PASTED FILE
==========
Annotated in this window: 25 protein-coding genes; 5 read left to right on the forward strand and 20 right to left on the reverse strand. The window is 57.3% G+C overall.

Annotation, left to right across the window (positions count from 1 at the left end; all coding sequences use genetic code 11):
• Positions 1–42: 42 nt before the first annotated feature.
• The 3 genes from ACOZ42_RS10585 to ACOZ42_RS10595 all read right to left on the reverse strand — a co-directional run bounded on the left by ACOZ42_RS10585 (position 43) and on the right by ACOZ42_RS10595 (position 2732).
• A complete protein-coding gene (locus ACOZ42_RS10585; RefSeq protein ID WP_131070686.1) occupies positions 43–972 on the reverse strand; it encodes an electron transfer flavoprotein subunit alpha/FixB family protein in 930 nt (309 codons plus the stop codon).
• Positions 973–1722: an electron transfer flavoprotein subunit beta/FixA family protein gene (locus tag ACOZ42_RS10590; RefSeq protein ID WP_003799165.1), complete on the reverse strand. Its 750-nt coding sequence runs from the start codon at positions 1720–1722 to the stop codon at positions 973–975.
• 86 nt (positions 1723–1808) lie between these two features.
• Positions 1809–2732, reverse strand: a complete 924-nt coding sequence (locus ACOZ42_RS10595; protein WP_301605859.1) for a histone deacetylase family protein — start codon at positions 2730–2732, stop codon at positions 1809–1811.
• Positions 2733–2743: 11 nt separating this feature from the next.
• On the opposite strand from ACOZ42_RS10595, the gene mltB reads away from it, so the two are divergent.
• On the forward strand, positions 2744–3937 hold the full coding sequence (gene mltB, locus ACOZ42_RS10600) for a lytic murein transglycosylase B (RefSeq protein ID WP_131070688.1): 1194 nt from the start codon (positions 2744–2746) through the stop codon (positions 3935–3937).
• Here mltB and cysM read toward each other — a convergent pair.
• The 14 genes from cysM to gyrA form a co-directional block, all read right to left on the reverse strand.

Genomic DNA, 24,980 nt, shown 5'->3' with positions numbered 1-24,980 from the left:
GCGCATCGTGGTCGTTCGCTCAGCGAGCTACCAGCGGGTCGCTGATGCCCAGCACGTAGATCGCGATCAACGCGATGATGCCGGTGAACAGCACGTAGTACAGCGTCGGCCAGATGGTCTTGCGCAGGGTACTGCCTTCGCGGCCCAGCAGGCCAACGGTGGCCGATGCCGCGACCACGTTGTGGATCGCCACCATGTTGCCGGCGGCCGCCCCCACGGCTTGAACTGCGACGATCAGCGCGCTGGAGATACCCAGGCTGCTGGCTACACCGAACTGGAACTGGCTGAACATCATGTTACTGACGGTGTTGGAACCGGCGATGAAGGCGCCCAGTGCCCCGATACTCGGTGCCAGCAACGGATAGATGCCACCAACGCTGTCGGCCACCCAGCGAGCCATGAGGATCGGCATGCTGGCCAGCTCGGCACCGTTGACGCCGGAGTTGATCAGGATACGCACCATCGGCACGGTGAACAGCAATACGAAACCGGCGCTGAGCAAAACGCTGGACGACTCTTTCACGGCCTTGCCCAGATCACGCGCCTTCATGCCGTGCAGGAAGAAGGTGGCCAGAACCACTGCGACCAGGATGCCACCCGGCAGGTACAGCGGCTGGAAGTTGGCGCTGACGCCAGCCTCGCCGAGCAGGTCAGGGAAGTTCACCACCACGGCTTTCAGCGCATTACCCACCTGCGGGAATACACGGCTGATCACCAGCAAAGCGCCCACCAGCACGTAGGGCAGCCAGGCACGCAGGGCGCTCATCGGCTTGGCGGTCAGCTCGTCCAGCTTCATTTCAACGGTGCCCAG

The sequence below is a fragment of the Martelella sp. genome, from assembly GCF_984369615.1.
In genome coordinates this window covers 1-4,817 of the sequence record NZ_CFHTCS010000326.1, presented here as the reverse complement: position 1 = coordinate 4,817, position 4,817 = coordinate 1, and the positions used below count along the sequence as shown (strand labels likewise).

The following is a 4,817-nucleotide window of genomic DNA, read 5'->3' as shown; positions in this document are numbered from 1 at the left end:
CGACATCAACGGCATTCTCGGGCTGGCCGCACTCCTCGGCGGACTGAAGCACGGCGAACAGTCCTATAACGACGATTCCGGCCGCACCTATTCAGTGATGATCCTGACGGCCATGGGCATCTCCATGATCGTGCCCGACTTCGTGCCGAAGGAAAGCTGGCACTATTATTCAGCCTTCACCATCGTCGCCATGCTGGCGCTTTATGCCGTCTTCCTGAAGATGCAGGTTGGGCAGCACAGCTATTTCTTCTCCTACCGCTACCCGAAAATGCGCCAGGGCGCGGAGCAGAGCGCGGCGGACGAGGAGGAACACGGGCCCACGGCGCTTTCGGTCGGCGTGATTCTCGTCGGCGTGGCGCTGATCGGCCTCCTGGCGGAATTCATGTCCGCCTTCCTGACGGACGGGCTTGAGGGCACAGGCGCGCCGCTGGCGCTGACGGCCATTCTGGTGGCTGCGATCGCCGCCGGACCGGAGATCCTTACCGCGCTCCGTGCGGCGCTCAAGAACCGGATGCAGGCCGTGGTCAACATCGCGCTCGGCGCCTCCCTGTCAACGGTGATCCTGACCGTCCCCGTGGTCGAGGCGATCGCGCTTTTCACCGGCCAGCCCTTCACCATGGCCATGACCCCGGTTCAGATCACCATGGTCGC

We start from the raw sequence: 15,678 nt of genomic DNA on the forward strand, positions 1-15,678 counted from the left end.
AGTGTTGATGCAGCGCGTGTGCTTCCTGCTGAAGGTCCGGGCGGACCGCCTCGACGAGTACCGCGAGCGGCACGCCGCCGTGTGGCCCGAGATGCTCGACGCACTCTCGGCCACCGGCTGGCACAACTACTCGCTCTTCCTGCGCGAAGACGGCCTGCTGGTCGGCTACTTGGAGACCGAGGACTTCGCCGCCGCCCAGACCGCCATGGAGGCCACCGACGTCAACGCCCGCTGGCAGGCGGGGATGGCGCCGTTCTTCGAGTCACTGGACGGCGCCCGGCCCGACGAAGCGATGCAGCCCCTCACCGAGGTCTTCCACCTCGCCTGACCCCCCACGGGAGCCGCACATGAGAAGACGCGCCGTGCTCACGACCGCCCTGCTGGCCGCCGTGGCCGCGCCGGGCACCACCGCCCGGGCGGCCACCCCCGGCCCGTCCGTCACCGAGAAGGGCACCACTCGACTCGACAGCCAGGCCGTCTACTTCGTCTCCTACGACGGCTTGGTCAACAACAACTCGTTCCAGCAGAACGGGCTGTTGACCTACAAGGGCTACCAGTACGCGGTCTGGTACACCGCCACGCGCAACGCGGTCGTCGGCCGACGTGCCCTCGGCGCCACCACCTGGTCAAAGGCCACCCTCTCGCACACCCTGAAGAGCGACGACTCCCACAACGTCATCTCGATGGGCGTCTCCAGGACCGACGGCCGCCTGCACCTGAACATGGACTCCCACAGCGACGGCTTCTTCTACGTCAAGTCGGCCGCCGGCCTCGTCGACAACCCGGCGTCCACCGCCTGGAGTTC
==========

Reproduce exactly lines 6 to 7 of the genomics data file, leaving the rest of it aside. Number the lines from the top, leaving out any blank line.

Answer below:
• Positions 973–1722: an electron transfer flavoprotein subunit beta/FixA family protein gene (locus tag ACOZ42_RS10590; RefSeq protein ID WP_003799165.1), complete on the reverse strand. Its 750-nt coding sequence runs from the start codon at positions 1720–1722 to the stop codon at positions 973–975.
• 86 nt (positions 1723–1808) lie between these two features.